by Darrel Cline (darrelcline biblical-thinking.org)
Chapter # 6 Paragraph # 1 Study # 1 August 25, 2013 Dayton, Texas (Download Audio)
(287)Thesis:Addressing the "faults" of other believers.
Introduction:As we begin our study of the final chapter of Paul's letter to the Galatians, we are immediately made aware of one of the duties of a "brother": addressing the failures of other "brothers". This is a rather abrupt change of subject for the apostle, but it reveals the basis for the letter he wrote to the Galatians. He clearly felt compelled by the Galatians' departure from the God of grace to write, and this new paragraph before us expresses the basis for his compulsion. The Galatians needed someone to take on a very difficult task: the attempt to bring them back to a healthy relationship with God.
In the present time, this instruction is widely ignored by Christians. There are two basic reasons: the failure of love in the face of fear; and the complexity of the instruction in the face of the condition of "Christendom" in our current setting. This evening we are going to at least begin to consider what Paul was instructing and whether, or not, the current complexity actually erases the applicability of the instruction to us.
I. The Implications of Paul's Instruction in His Setting.
A. We have already said that Paul's letter was his own attempt to do what he is calling for in 6:1-5.
B. However, a letter, even one inspired by the Holy Spirit, does not meet the requirements of Paul's instruction.
1. The instruction makes "restoration" (AV translation) the goal.
2. The word translated "restore" actually indicates an "ongoing process" (Luke 6:40 and Romans9:22).
a. The New Testament use of this word is always in view of a rather significant undertaking that requires a commitment of both time and detailed effort.
b. 1 Thessalonians 3:10 actually declares that the lack of a personal presence makes the accomplishment of the task a tenuous, if not impossible, task.
c. This usage, and frank admission of inability if there is too much distance involved, is one of the "issues" of the instruction: the work can only be accomplished by someone "on the ground".
1) This does not mean that the letter does not contain all of the information necessary to accomplish the task.
2) The problem with "letters" is simple: no one can "make" another either read, or study, a "letter": restoring a fallen brother typically involves some "in your face" time.
3. Paul's call for "those who are spiritual" to take on this task indicates that, though he may well have considered his letter as a beginning, he hardly considered that it would be able to accomplish the result by itself (there would be no need for the call if simply handing someone a copy of his letter could/would bring about the desired end).
a. The summons to "you who are spiritual" is deliberate: the work requires the presence of the fruit of the Spirit across the three-fold categories given.
1) The three categories are: the ministry of the Spirit to the believer; the ministry of the Spirit to others through the believer; and the ministry of the Spirit in respect to one's personal relationship to God (as our studies of the Fruit revealed).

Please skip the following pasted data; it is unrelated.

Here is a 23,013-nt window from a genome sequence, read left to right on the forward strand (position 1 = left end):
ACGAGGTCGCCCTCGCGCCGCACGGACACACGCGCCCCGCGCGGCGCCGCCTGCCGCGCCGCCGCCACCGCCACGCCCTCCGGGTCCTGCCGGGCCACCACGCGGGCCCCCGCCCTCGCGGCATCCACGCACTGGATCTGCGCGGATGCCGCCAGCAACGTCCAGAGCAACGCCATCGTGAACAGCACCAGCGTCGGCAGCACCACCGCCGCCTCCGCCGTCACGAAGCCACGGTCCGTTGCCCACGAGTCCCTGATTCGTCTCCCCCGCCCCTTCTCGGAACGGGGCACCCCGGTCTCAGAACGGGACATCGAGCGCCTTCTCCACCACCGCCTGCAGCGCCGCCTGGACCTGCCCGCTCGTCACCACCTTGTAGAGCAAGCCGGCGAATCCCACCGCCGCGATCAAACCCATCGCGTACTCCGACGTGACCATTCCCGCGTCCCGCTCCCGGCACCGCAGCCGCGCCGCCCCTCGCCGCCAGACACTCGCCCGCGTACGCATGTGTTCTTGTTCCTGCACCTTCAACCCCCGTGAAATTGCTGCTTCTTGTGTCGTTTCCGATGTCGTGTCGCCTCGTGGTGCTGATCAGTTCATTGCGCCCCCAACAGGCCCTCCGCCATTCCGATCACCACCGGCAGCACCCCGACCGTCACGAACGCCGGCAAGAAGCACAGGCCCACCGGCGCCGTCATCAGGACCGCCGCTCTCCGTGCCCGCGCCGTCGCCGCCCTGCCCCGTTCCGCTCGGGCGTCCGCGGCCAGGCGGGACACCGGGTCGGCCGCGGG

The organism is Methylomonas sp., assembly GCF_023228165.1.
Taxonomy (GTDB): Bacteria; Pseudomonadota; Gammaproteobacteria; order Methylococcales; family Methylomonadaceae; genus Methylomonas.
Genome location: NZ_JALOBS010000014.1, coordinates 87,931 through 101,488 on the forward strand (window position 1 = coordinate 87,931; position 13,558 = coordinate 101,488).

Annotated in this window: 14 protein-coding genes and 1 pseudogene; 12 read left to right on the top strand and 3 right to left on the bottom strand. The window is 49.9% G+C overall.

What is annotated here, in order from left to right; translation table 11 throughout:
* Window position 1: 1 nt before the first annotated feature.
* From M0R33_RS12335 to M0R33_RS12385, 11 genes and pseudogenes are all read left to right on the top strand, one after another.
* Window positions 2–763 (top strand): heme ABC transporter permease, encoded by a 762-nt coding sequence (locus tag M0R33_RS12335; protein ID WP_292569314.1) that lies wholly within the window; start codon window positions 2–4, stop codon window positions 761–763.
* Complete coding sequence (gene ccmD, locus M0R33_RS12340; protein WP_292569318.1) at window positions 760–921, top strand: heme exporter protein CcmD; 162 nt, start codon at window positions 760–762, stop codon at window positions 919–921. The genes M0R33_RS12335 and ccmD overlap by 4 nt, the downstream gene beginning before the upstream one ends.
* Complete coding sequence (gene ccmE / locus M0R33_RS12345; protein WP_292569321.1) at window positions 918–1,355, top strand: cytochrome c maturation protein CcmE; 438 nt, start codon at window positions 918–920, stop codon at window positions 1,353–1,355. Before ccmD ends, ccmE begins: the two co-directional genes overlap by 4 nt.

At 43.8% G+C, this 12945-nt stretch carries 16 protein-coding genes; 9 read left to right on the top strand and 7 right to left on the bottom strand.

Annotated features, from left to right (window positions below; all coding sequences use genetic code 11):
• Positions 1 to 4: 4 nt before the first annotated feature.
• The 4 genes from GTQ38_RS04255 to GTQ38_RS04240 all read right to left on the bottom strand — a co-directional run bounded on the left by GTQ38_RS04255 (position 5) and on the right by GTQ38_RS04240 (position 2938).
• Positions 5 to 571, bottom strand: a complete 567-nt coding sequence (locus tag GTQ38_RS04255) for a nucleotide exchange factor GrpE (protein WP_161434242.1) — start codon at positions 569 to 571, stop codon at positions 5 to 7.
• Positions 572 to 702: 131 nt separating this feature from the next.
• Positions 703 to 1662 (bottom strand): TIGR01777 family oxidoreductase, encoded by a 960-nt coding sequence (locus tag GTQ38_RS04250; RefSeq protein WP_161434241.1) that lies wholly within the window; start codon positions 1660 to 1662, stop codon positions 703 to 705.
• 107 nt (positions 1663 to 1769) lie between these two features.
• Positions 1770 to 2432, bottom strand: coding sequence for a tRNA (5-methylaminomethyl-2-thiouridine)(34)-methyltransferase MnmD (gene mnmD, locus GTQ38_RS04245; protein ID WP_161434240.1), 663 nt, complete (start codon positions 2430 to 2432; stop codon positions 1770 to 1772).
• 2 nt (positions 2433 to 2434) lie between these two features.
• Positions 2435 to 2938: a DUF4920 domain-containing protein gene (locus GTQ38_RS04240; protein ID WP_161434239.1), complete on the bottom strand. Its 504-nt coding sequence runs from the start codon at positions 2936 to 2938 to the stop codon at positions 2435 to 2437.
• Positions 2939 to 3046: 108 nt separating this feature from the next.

2) It should go without saying that a breakdown of that Fruit at any point in any of the categories rules out the characterization of the "ye who are spiritual".
b. The problem is significant.
1) The Authorized Version calls it "a fault"; the ASV more accurately calls it a "trespass".
a) This means that what Paul has in mind is not an ignorant "stumble" along the path of one's walk with God.
b) The issue is one of a deliberate violation of a known instruction.
2) Deliberate trespass indicates a significant breakdown in the values of the one involved and a significant level of both guilt and unbelief; both of which are "difficult" on their own.
a) That Paul says the "brother" who has committed this deed has been "overtaken".
b) Paul's word choice involves a relatively rare word in the New Testament that indicates that the "overtaking" was an involved trap that required a significant manipulation of the "brother's" values and beliefs over enough time to get the "brother" into the place where the "temptation" would be both effective and debilitating.
3) Any "restoration" in such a setting will be both complicated and, probably, time consuming.
c. The requirement of "meekness" also indicates a possible problem.
1) Our study of "meekness" in respect to the fruit of the Spirit revealed that it is a God-directed issue of "faith" wherein the situation is seen to be clearly in the domain of God's involved oversight. Trench says that the term indicates a confidence in God that the unpleasant reality that calls it forth is under His control for our good
2) Paul's declaration is that, without "meekness", the "restorer" will be involved in a superior attitude of smugness that will actually cause the "restorer" to fall.
C. Paul, apparently, has three categories of "brothers" in view.
1. There is the category of those who have violated their consciences and refused to clear them.
2. There is the category of those who are "spiritual" wherein the characteristics of the "Fruit of the Spirit" are all hitting on all cylinders.
3. There is the category of those who are not living in violation of their consciences, but who are also not "filled with the Spirit" to the point of being able to help someone "overtaken".
a. This strongly implies that this task is one for "elders".
b. It cannot be done by the immature, who will probably make the problem worse.
II. The Complications of the Current State of Affairs in This Time.
A. The extreme fragmentation of the "Church" in terms of the churches makes this task almost impossible except within the local church setting.
B. In the local church setting, this task is typically set aside because there is no one qualified to take it on, the leadership being unqualified and "unspiritual".